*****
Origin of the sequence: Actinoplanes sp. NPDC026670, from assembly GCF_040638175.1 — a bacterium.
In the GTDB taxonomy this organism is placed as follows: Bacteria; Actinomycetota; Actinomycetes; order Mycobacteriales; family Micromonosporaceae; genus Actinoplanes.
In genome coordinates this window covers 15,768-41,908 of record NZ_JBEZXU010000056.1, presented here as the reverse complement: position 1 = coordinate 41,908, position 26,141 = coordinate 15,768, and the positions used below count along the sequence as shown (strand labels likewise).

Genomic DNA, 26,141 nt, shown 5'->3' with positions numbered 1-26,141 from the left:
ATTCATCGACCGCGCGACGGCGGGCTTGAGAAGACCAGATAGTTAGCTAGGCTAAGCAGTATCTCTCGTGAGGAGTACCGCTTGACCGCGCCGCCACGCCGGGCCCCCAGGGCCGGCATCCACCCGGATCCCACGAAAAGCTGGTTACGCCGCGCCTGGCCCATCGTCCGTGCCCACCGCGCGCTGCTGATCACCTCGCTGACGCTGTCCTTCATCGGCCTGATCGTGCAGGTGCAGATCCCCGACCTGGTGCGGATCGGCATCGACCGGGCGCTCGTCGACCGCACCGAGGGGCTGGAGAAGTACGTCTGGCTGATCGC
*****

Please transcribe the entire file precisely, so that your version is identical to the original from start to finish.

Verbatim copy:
Origin of the sequence: Actinoplanes sp. NPDC026670, from assembly GCF_040638175.1 — a bacterium.
In the GTDB taxonomy this organism is placed as follows: Bacteria; Actinomycetota; Actinomycetes; order Mycobacteriales; family Micromonosporaceae; genus Actinoplanes.
In genome coordinates this window covers 15,768-41,908 of record NZ_JBEZXU010000056.1, presented here as the reverse complement: position 1 = coordinate 41,908, position 26,141 = coordinate 15,768, and the positions used below count along the sequence as shown (strand labels likewise).

Genomic DNA, 26,141 nt, shown 5'->3' with positions numbered 1-26,141 from the left:
ATTCATCGACCGCGCGACGGCGGGCTTGAGAAGACCAGATAGTTAGCTAGGCTAAGCAGTATCTCTCGTGAGGAGTACCGCTTGACCGCGCCGCCACGCCGGGCCCCCAGGGCCGGCATCCACCCGGATCCCACGAAAAGCTGGTTACGCCGCGCCTGGCCCATCGTCCGTGCCCACCGCGCGCTGCTGATCACCTCGCTGACGCTGTCCTTCATCGGCCTGATCGTGCAGGTGCAGATCCCCGACCTGGTGCGGATCGGCATCGACCGGGCGCTCGTCGACCGCACCGAGGGGCTGGAGAAGTACGTCTGGCTGATCGC